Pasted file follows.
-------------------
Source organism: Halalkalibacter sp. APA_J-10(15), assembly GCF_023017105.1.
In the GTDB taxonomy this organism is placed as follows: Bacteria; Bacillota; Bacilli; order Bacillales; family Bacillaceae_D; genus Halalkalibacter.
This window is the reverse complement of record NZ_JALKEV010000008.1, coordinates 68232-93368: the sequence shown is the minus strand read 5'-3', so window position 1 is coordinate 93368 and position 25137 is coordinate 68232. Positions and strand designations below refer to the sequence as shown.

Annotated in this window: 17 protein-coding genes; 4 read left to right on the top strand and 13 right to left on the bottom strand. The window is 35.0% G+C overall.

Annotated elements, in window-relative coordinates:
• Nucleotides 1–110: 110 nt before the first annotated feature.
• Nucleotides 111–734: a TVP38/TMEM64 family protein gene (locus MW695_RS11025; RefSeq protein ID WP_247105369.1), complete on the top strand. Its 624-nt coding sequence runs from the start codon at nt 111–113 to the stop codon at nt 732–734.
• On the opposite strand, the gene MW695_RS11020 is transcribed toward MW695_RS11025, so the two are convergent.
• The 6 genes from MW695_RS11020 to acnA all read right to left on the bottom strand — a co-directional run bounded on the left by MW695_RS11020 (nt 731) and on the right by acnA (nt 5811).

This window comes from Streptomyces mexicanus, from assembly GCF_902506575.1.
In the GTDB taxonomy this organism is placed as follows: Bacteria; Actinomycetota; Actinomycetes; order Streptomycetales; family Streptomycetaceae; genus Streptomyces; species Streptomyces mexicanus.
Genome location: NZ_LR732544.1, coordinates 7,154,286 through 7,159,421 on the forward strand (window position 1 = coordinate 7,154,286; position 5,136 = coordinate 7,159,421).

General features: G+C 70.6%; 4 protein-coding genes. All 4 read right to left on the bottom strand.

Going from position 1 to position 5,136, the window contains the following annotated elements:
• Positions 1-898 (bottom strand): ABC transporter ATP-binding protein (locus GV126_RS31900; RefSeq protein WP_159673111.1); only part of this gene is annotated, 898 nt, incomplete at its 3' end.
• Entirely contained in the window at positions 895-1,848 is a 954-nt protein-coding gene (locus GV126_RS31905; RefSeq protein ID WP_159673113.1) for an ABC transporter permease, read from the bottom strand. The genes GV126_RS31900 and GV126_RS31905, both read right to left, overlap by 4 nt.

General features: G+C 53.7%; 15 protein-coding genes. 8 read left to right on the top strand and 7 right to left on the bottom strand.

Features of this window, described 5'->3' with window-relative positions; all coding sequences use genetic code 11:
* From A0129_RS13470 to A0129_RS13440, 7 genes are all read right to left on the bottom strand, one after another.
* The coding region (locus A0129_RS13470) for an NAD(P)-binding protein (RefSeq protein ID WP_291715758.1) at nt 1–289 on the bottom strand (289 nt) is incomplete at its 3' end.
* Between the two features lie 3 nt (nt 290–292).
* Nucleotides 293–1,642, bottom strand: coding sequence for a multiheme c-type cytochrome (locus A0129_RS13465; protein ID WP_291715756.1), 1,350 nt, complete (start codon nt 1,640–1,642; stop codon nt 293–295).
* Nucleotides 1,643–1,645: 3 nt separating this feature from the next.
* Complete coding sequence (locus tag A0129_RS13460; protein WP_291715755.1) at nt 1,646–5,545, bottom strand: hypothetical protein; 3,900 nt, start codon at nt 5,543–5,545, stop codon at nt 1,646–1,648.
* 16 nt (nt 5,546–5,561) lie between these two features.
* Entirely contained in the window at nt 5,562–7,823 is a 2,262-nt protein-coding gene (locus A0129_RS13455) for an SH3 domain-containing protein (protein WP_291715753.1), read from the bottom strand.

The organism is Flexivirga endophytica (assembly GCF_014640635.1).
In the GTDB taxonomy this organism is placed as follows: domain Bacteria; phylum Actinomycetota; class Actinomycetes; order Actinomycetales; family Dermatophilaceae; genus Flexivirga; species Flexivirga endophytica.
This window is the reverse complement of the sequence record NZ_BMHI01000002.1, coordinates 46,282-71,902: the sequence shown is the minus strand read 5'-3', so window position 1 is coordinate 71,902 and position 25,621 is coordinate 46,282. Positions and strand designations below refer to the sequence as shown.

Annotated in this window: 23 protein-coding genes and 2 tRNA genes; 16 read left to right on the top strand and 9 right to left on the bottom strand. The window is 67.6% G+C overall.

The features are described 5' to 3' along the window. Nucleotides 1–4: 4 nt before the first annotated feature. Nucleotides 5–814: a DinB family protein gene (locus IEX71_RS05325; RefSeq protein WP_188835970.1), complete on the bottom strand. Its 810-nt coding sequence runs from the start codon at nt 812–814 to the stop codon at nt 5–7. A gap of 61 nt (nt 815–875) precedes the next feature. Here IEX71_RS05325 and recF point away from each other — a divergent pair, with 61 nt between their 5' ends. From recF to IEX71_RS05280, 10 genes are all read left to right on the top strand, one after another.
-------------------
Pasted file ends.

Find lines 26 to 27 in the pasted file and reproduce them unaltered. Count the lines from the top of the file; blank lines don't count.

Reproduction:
* Entirely contained in the window at nt 5,562–7,823 is a 2,262-nt protein-coding gene (locus A0129_RS13455) for an SH3 domain-containing protein (protein WP_291715753.1), read from the bottom strand.

The organism is Flexivirga endophytica (assembly GCF_014640635.1).